We next set out to determine the ATM phosphorylation sites of USP10. ATM specifically phosphorylates SQ/TQ motifs, of which there are two candidate sites in USP10: T42Q and S337Q. We found that mutation at either T42 or S337 partially affects USP10 stabilization and mutating both T42 and S337 (TS/AA) abolished USP10 stabilization following DNA damage (Figure 6F and S4E). Mutation of both T42 and S337 (TS/AA) also abolished USP10 phosphorylation by ATM (Figure 6G). To confirm these results, we generated phosphorylation site-specific antibodies against p-T42 and p-S337. As shown in Figure 6H and S4F–G, both T42 and S337 sites were phosphorylated following DNA damage and Ku55933 or T42/S337 mutations inhibited USP10 phosphorylation after DNA damage. These results suggest that T42/S337 are physiological sites for ATM in vivo. In addition, the TS/AA mutant failed to translocate into the nucleus following DNA damage (Figure 6I and Figure S4H). On the other hand, a phospho-mimetic mutant of USP10-T42E/S337D (TS/ED) translocated to the nucleus in the absence of genotoxic stress (Figure 6I and Figure S4I), suggesting phosphorylation of USP10 by ATM is sufficient to induce USP10 translocation. These results suggest that ATM-mediated phosphorylation of USP10 is required for USP10 translocation and stabilization.
We further examined the functional significance of USP10 phosphorylation by ATM. HCT116 cells stably expressing USP10 shRNA were reconstituted with shRNA-resistant WT USP10 or USP10 TS/AA. As shown in Figure 6J, cells expressing the USP10 TS/AA mutant show defective p53 stabilization and poor induction of Bax and p21 after DNA damage. In addition, reconstitution with WT USP10, but not the USP10 phospho-mutant, restored DNA damage-induced apoptosis (Figure 6K). The defect of the TS/AA mutant is not due to an intrinsic defect in its ability to bind and deubiquitinate p53, since the TS/AA mutant is still able to bind p53 (Figure S4J–M) and can deubiquitinate p53 (Figure S4N). Overexpression of the TS/AA mutant in cells is also able to reverse Mdm2-induced p53 ubiquitination (Figure S4O). Therefore, failure to translocate to the nucleus and be stabilized is the likely underlying mechanism for USP10 TS/AA's failure to activate p53 in response to DNA damage. Overall, our results establish the important role of USP10 phosphorylation in p53 activation following DNA damage.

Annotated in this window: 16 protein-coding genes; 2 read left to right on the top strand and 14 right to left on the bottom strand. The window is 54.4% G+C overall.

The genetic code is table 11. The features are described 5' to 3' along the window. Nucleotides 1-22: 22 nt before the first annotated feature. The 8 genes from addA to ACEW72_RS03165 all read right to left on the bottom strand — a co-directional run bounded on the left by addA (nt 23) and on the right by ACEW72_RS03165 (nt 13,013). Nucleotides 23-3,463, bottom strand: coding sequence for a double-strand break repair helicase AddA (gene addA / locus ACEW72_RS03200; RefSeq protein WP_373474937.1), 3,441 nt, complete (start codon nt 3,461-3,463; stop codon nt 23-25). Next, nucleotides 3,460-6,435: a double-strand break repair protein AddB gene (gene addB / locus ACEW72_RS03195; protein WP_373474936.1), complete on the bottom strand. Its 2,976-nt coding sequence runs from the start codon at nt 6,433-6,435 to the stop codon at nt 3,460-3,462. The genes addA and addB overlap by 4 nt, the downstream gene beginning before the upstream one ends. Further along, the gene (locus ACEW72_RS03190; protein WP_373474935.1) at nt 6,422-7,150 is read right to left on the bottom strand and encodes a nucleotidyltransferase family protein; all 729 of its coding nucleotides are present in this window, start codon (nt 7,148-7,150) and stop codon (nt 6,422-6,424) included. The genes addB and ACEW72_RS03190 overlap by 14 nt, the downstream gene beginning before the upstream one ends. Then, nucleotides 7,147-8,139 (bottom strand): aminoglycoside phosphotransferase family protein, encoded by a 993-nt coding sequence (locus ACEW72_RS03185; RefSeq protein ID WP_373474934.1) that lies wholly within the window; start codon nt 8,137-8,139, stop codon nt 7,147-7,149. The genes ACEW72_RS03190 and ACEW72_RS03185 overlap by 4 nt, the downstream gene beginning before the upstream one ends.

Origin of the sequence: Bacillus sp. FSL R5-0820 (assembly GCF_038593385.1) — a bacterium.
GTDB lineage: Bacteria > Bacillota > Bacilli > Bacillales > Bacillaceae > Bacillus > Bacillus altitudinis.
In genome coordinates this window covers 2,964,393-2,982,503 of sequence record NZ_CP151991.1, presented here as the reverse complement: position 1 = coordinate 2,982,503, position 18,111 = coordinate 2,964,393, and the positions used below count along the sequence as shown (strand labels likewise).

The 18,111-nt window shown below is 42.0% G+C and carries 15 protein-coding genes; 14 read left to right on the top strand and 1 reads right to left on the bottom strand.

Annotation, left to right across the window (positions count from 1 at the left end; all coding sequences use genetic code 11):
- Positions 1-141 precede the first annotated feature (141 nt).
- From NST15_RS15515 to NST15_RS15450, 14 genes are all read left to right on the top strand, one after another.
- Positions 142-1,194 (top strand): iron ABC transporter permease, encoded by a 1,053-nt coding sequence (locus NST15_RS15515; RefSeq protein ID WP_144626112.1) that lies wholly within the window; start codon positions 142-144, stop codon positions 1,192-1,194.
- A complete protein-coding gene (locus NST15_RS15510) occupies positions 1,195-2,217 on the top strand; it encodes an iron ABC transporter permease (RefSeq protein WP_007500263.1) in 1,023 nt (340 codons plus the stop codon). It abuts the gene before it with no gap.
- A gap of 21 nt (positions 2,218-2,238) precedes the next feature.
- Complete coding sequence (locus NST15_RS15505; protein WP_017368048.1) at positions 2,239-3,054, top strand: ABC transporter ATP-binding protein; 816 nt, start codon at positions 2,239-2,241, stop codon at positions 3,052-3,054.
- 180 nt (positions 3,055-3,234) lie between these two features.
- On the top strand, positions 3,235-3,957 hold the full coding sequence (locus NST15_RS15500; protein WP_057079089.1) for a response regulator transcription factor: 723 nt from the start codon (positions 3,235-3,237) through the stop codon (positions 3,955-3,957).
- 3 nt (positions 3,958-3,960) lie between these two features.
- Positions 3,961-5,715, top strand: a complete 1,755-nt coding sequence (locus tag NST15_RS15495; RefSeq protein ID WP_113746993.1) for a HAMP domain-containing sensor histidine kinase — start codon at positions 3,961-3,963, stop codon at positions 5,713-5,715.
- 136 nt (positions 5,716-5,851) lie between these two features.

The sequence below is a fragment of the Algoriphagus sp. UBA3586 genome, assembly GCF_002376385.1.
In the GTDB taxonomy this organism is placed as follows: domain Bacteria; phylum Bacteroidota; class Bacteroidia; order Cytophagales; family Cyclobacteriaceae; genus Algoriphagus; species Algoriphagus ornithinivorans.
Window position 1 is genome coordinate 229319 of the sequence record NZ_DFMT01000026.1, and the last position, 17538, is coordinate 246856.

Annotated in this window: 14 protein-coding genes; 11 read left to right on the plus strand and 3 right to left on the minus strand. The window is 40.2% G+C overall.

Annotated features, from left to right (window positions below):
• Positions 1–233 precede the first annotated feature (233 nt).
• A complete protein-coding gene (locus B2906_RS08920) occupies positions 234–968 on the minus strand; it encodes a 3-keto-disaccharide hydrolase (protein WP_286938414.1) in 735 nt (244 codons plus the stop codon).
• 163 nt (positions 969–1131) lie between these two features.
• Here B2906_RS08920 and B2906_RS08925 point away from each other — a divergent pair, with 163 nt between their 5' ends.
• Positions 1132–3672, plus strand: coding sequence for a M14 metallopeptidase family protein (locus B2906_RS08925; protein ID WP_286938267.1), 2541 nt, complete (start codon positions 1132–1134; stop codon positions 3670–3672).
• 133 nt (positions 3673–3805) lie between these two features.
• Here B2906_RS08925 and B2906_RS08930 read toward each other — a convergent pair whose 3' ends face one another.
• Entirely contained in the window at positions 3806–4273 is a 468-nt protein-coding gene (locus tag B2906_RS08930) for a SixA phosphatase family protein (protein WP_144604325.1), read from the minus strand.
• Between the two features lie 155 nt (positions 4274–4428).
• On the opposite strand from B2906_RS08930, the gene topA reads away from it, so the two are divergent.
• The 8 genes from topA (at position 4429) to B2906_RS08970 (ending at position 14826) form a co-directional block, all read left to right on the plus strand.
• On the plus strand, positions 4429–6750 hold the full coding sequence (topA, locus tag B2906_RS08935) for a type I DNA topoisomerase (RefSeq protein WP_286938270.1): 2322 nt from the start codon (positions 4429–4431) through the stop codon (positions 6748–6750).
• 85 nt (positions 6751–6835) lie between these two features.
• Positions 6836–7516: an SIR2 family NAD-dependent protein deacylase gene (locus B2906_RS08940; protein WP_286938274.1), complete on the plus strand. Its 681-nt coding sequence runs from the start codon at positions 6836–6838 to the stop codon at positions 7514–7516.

Since p53 is an important tumor suppressor that regulates cell proliferation and USP10 potentiates p53 function by deubiquitinating p53, it is possible that USP10 also acts as a tumor suppressor. Our results shown in Figures 4D–E demonstrate USP10's ability to inhibit cancer cell proliferation and lend support to the hypothesis that USP10 functions as a tumor suppressor in vivo. To further test this hypothesis, we examined the expression of USP10 in a panel of renal cell carcinoma (RCC) cell lines. We chose RCC to study USP10 expression because a very low percentage of RCC cases has been found to have p53 mutations (Soussi et al., 2000) and IARC p53 Database: www.IARC.fr/p53/index.html). Given the important function of p53 in tumor suppression, it is likely that the p53 pathway is compromised in RCC through other mechanisms, such as the downregulation of USP10. Indeed, we found that USP10 expression is significantly decreased in several RCC cell lines including A498, Caki-1 and Caki-2 cells, all of which contain WT p53 (Figure 7A). p53 expression was also lower in these cells than that of normal renal cells. This decreased p53 expression is not due to decreased p53 transcript (Figure 7A), and could be increased by MG132 treatment (Figure S5A), suggesting that p53 levels are regulated by the proteasome pathway in these cells. Interestingly, in RCC cell lines with mutant p53 (769-P, 786-O), USP10 as well as p53 levels were increased (Figure 7A). USP10 levels were also decreased in majority of fresh frozen RCC tissues compared to corresponding normal tissues (Figure 7B). The RCC samples with USP10 downregulation all contain WT p53 gene (T1–T9), although p53 levels were decreased. The decreased p53 expression is not due to Mdm2/Mdmx overexpression (Figure S5B). The Arf gene also does not show mutations in these tumor samples (data not shown). These results suggest that downregulation of USP10 might be an alternative way to suppress p53 activity in RCC. Interestingly, USP10 is overexpressed in some RCC tissues, and these tissues also contain mutant p53 (T10, T11). These results suggest that increased USP10 level in mutant p53 background might be beneficial to tumor growth. We further examined the expression of USP10 using RCC tissue microarray. The specificity of the USP10 antibody for immunohistochemistry was confirmed in Figure S5C. We scored the staining of USP10 from 0–3, and arbitrarily designated staining score 0–1 as negative and 2–3 as positive. Representative staining and scores were shown in Figure 7C. To confirm these results, we also used another USP10 antibody (Figure S5D). Strikingly, both two USP10 antibodies staining showed that close to 90% of clear cell carcinoma show negative staining of USP10. p53 staining was mostly negative in clear cell carcinoma (Figure S5D). About 50% of chromophobe and 20% of papillary RCC show negative USP10 staining (Figure 7C and S5D). These results suggest that USP10 is downregulated in RCC cases, especially clear cell carcinoma.